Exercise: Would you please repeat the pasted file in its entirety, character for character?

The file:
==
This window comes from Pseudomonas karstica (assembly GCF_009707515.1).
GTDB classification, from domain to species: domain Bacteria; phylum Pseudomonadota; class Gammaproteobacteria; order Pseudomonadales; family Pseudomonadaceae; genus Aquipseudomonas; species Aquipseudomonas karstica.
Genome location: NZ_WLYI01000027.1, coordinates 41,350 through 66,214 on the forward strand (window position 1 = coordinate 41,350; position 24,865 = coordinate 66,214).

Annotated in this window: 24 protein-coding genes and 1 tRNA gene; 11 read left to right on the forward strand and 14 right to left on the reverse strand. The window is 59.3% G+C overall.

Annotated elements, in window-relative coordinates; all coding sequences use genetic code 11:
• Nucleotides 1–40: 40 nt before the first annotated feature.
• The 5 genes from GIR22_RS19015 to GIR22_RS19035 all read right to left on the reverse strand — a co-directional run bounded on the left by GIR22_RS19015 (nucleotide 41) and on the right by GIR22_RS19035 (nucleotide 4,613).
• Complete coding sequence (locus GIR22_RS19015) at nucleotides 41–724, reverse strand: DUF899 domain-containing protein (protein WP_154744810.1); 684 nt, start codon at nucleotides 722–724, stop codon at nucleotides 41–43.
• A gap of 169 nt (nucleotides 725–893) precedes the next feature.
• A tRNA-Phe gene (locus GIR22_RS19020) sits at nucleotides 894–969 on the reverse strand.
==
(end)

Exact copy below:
This window comes from Pseudomonas karstica (assembly GCF_009707515.1).
GTDB classification, from domain to species: domain Bacteria; phylum Pseudomonadota; class Gammaproteobacteria; order Pseudomonadales; family Pseudomonadaceae; genus Aquipseudomonas; species Aquipseudomonas karstica.
Genome location: NZ_WLYI01000027.1, coordinates 41,350 through 66,214 on the forward strand (window position 1 = coordinate 41,350; position 24,865 = coordinate 66,214).

Annotated in this window: 24 protein-coding genes and 1 tRNA gene; 11 read left to right on the forward strand and 14 right to left on the reverse strand. The window is 59.3% G+C overall.

Annotated elements, in window-relative coordinates; all coding sequences use genetic code 11:
• Nucleotides 1–40: 40 nt before the first annotated feature.
• The 5 genes from GIR22_RS19015 to GIR22_RS19035 all read right to left on the reverse strand — a co-directional run bounded on the left by GIR22_RS19015 (nucleotide 41) and on the right by GIR22_RS19035 (nucleotide 4,613).
• Complete coding sequence (locus GIR22_RS19015) at nucleotides 41–724, reverse strand: DUF899 domain-containing protein (protein WP_154744810.1); 684 nt, start codon at nucleotides 722–724, stop codon at nucleotides 41–43.
• A gap of 169 nt (nucleotides 725–893) precedes the next feature.
• A tRNA-Phe gene (locus GIR22_RS19020) sits at nucleotides 894–969 on the reverse strand.